Saturday, April 30, 2011

Dryad's Saddles

Are pretty good utility mushrooms.  And plentiful...just when we're searching for morels (the Holy Grail of culinary mushrooms). According to the many bits of research I've uncovered, these polypores which grow on wood, were imagined to be saddles for the wood-sprites.  If you find young ones, you'll see why.  Or, in my case, great big COMFY ones, like those shown below.

I first noticed these ubiquitous mushrooms last spring when searching for morels with my good friends Stephanie and Mike.  The one I brought home last year was past prime, but gave me a taste (literally) of what they had to offer.

During my walk yesterday, I found scads of them, from tiny buds to HUGE specimens, like this (a generous "saddle" indeed!):

That's Mike.  Outdoorsman-extraordinaire.
DISCLAIMER: Always be absolutely sure before you eat ANY mushroom.  Check.  Check again.  And again.  If in doubt, throw it out.  Don't rely on me to clear them for you.

And that's the bottom Dryad's Saddle of the two Mike was posing with.  Looks more like a tractor seat to me! Note: don't bother harvesting if they're this large. My mistake.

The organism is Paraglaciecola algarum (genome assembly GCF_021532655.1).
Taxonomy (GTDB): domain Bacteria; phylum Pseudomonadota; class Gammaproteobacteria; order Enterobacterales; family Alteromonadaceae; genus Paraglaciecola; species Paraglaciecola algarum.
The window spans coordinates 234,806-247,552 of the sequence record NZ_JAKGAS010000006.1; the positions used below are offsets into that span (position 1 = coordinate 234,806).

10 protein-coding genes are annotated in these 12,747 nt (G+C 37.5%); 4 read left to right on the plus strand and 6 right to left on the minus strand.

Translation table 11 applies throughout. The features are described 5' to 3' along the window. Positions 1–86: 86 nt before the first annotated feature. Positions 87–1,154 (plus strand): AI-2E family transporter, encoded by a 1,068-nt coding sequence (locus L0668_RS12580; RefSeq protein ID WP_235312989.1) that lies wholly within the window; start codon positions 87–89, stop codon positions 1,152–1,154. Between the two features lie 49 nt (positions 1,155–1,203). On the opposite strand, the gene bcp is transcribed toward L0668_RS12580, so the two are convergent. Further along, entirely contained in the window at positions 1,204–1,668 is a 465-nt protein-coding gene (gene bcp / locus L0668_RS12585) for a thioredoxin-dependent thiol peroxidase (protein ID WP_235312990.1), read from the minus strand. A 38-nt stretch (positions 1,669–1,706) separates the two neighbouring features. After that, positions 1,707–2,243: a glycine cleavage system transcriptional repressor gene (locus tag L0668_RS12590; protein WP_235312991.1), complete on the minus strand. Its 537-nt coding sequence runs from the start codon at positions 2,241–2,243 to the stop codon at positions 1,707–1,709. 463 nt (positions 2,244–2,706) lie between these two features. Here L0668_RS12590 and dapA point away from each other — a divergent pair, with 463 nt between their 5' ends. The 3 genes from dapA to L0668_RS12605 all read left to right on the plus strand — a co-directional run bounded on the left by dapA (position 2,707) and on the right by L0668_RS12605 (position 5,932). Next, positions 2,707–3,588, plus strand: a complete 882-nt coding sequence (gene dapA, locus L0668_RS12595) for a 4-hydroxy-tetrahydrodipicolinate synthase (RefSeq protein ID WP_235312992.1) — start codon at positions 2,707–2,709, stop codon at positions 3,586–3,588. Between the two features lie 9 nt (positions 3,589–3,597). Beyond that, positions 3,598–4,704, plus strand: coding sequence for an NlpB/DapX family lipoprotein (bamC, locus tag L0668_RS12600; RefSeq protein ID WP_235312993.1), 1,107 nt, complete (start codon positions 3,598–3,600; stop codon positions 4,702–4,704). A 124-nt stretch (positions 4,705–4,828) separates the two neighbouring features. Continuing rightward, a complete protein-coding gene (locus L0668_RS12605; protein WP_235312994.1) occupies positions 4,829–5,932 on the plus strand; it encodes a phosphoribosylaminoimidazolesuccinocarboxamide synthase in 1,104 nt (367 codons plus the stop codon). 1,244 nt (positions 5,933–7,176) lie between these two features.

Though I did harvest this large mushroom, I was only able to use the outside 3" of it.  Those below, also large, were equally disappointing.  They're simply too tough when they're large.

Here are some little sweethearts!  Small and fresh.

Bottom View
When they're small and tender, Dryad's saddles are good utility mushrooms.  I follow Steve Brill's (literal) rule of thumb: If you can dig into the flesh with your thumbnail, it's good to harvest.  I also follow his method of preparation.  I marinated mine for 24 hours, and had a lovely dinner tonight.  Thanks, Steve! 

Mikey with morels.


  1. So interesting! I'd be afraid I was harvesting the wrong thing. Are there many different varieties of the shelf type of mushrooms? I have some growing right outside my door.

  2. Teresa, read Steve Brill's info (Wildmansteve Brill). From what I understand, polypores that grow on wood are edible to some extent (varying by species) Some are friendlier to our guts than others. Dryads' saddles are pretty easy to identify. Use several resources. I note the polypore underside, the toothy checks on the surface, the fact that they grow on dead or dying wood, and the time of year. These are pretty easy ones. Get them early. And marinate, ala Brill. Some brackets cause stomach upset, but not these.